A long-held belief about telecommuting is that managers don’t trust their employees to pay attention to work unless the workers are under their gimlet eye. It turns out that the assumption is not true: 75 percent of managers say they have confidence their workers put in the time and effort even when working remotely, the Robert Half research shows.
Or they trust employees up to a point: A third of the managers hedged their confidence by saying they want to see workers during the day. Whether that means having webcam access during conference calls or using time-tracking software on employees’ computers is unclear.
But that same lack of full trust is mirrored by employees’ own opinions. Robert Half reports that workers worry they will abuse the benefits of being remote because of the potential distractions that are seemingly more present around the house.
Potential home workers also fear isolation. In addition to the loss of office camaraderie, they fear being out of sight, out of mind, particularly when it comes to career advancement, according to Robert Half. Being invisible to supervisors on a daily basis, they surmise, can mean their contributions go unnoticed and won’t get them the recognition they need for their next career move.
That same desire to be part of the group shows up in workers’ preferences in work environment overall. Most of us, even in IT, are social people. According to the Robert Half report, 73 percent of workers prefer to collaborate in groups in an office. That is in stark contrast to the 12 percent who prefer off-site virtual collaboration and the 5 percent who prefer to work autonomously off-site.
That may or may not be a barrier to telecommuting adoption, because several employers expect staff to work in the office a few days a week; the in-person collaboration can occur at that time. According to Global Research’s report, while employees report their preference is for full-time, work-from-anywhere positions, only 3.5 percent of telecommute jobs offer that option.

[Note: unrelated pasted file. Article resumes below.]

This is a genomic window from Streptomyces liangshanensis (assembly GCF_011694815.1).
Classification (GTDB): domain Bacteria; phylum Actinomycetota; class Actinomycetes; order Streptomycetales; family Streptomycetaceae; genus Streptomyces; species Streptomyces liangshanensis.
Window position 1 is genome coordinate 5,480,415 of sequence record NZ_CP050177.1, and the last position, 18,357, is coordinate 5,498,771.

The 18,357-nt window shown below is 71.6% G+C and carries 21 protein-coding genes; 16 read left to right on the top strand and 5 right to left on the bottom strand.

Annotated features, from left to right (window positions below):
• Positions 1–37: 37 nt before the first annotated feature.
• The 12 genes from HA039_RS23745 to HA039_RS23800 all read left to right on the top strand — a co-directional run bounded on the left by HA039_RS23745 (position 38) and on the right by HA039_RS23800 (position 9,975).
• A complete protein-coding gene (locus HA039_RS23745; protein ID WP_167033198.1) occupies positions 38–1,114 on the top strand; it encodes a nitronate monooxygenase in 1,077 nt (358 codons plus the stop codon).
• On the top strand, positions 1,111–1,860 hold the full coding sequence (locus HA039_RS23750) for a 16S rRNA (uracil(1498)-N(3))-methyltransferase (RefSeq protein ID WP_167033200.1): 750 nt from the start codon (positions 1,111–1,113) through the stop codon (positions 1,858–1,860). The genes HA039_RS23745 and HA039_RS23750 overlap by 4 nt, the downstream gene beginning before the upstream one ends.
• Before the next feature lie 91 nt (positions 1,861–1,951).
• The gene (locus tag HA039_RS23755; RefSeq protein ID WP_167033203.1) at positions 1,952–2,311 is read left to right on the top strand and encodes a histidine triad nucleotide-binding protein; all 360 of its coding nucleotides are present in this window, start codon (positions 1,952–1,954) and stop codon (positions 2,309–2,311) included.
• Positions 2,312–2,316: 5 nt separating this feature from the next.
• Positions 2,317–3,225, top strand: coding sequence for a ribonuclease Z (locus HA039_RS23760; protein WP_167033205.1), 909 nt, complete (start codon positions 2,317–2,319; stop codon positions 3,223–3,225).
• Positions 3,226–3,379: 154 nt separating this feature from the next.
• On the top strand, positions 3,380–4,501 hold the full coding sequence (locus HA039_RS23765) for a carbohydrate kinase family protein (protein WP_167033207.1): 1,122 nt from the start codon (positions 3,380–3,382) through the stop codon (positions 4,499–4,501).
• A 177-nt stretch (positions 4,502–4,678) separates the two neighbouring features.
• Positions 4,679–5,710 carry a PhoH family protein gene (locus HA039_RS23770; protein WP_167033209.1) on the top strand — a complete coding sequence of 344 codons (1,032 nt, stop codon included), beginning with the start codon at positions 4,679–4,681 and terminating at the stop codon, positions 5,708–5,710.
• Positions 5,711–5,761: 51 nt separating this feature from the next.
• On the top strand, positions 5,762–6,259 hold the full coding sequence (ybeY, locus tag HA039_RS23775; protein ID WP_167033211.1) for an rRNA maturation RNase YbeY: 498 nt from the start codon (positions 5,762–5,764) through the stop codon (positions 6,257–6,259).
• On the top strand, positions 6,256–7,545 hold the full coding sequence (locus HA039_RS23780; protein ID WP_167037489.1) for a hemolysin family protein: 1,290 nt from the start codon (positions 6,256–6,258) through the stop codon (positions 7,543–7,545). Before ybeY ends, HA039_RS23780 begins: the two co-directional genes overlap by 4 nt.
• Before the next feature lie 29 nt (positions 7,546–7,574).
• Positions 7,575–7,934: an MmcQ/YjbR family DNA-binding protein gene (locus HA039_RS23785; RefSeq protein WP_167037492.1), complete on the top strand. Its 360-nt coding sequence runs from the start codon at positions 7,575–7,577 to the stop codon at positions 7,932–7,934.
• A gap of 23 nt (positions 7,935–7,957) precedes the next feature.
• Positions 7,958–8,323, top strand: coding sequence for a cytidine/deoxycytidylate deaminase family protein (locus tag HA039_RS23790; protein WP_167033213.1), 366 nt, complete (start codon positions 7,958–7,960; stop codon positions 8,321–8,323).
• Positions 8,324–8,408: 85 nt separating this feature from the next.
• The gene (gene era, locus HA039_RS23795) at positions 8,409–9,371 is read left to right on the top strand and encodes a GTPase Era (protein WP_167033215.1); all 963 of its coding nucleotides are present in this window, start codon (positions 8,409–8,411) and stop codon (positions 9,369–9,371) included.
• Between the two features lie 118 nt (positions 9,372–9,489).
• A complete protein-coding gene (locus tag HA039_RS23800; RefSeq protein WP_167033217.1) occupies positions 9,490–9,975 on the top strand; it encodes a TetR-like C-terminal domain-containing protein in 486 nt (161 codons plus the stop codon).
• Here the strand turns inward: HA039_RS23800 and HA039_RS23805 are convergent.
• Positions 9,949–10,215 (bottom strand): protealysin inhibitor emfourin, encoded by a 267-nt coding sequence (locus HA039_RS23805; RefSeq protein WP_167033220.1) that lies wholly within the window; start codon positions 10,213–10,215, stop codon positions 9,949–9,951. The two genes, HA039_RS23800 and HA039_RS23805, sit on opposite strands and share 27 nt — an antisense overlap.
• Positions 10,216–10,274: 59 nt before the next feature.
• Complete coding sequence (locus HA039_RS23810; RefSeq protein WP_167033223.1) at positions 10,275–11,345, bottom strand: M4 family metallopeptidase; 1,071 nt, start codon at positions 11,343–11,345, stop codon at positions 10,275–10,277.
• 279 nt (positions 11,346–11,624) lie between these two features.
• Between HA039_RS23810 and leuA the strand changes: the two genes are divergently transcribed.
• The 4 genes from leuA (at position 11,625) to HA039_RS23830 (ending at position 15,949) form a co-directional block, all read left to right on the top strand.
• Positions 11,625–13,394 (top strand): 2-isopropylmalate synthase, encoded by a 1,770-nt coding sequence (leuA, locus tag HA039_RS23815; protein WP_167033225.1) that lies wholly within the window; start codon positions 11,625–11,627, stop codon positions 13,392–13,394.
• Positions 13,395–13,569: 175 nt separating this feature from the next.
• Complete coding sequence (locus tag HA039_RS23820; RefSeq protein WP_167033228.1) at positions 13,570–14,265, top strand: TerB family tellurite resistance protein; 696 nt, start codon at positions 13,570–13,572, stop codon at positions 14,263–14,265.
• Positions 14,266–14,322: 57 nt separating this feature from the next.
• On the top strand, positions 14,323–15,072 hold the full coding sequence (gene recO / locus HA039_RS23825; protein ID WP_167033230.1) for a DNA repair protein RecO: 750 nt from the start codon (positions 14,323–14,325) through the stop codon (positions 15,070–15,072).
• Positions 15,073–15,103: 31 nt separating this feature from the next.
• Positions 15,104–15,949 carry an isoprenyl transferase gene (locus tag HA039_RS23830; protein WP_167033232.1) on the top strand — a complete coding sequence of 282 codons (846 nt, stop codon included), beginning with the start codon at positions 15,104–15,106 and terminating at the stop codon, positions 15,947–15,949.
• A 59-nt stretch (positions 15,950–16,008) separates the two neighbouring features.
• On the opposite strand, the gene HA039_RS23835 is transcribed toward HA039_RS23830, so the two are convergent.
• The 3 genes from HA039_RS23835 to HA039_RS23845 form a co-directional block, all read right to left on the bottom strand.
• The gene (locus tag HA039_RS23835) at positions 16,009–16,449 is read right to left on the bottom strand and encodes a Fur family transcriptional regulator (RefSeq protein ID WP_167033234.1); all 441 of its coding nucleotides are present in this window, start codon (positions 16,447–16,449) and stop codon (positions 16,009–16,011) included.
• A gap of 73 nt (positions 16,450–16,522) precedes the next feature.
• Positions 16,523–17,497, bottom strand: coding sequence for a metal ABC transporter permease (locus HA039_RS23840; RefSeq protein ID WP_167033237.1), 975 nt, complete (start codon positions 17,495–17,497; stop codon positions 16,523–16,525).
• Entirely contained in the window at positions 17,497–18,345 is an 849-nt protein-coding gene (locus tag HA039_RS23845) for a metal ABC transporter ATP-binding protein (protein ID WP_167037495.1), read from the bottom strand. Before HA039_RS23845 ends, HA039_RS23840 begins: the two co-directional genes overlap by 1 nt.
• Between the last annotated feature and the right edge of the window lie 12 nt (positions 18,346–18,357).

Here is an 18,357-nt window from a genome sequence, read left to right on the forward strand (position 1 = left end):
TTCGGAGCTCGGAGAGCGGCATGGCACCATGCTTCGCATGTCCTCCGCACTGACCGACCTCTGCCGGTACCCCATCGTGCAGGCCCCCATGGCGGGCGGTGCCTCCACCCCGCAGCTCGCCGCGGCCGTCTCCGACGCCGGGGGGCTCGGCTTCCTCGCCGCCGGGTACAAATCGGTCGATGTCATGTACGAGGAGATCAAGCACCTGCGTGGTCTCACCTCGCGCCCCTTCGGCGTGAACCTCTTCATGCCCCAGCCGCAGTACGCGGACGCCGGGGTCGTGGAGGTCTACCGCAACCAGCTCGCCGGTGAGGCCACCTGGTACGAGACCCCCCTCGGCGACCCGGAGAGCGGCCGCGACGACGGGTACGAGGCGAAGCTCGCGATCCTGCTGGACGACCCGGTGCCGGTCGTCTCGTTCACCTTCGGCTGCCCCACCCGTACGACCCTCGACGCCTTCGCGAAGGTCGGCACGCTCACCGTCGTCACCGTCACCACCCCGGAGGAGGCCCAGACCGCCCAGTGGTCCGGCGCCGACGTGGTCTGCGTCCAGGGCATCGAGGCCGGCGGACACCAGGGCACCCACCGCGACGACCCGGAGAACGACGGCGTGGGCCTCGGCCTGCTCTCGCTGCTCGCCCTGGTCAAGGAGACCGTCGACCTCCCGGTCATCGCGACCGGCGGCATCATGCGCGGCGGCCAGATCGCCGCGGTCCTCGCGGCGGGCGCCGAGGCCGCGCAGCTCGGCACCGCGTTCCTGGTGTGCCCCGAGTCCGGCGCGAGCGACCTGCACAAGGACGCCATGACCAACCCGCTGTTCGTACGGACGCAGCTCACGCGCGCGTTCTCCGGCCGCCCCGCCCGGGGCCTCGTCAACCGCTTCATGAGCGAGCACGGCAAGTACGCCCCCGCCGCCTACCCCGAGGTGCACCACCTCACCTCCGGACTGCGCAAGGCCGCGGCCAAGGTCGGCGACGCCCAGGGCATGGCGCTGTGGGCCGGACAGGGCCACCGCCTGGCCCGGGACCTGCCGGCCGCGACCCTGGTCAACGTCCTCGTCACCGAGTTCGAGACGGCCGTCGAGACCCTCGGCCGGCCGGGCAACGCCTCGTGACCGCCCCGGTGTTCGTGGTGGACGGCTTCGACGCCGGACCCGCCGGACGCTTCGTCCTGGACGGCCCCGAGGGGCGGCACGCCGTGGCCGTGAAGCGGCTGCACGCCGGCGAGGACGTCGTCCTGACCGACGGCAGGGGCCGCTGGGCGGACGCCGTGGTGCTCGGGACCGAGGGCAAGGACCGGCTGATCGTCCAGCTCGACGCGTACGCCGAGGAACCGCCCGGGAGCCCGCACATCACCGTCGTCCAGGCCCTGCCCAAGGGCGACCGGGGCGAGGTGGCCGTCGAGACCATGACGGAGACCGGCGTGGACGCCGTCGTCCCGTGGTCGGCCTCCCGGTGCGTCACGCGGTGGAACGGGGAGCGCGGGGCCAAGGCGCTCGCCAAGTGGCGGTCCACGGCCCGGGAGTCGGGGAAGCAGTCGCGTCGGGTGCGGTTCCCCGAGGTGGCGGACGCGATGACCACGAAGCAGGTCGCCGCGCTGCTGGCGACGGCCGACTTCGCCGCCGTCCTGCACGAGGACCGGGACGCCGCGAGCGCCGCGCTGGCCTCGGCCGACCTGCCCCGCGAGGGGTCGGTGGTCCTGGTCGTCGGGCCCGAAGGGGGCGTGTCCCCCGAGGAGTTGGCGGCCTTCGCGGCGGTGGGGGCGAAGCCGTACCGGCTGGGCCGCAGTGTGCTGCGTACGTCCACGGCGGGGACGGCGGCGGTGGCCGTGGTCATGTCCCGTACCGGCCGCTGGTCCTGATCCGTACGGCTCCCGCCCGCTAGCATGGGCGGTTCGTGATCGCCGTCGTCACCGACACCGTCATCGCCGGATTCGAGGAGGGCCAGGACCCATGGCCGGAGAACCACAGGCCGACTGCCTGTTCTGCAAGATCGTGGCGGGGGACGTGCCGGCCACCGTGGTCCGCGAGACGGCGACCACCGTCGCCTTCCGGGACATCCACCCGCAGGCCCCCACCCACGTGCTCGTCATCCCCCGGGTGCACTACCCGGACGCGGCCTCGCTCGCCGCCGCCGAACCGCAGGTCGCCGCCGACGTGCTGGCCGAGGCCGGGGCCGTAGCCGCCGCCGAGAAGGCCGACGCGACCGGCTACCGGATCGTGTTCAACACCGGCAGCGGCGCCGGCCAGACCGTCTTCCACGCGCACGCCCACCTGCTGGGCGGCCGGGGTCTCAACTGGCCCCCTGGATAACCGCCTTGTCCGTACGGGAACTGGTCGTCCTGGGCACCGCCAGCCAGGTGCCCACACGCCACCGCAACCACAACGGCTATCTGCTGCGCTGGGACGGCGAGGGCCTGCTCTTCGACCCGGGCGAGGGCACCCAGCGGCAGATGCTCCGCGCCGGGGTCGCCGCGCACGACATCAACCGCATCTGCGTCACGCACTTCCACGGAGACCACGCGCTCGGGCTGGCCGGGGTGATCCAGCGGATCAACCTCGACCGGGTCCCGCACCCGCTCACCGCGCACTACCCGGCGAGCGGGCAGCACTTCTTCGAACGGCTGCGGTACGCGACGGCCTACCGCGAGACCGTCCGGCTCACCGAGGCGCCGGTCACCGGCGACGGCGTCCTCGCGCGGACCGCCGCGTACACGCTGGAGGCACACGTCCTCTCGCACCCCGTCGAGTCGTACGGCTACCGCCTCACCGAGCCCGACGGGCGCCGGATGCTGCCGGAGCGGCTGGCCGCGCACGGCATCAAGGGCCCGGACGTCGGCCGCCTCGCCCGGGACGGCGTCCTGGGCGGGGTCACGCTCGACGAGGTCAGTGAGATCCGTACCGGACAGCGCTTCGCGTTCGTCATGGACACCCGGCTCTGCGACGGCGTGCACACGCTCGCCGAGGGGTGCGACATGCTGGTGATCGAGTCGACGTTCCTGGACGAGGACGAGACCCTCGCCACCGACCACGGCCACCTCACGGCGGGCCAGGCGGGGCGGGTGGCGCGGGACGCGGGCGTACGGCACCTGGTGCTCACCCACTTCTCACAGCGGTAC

Not all remote jobs are what you expect
Every employer has its own set of expectations and rules regarding exactly how employees should conduct themselves when working remotely. Workers say they are looking for better work-life balance, which they intuitively believe can be achieved by more access to their personal environment. But workers mixing home and work can lead to burnout and overwork.
Or, simply, it can lead to more productive hours worked. Per Global Workplace Analytics, AT&T’s remote staff works five more hours per week than their office counterparts. That may be because workers are concerned that their fellow remote workers and their supervisors assume 24/7 availability, which leads to demands beyond work hours. Some employees complain that emails while commuting should count as work.
Employees want to work from home but have significant reservations about how their jobs will be affected by being out of the office and less visible. At the same time, managers have less concern about their employees working outside the office. Employees who want more control over their work-life balance should talk with their supervisors and are likely to find more acceptance of the concept than they might have expected.
The telecommuting conundrum: Lessons for leaders
- The majority (77 percent) of employees say they would take a job that allows telecommuting at least some of the time.
- Most managers (75 percent) say they are open to their employees telecommuting at least part of the time.
- Most workers (73 percent) would still prefer to work together in groups rather than independently away from the office.
This article/content was written by the individual writer identified and does not necessarily reflect the view of Hewlett Packard Enterprise Company.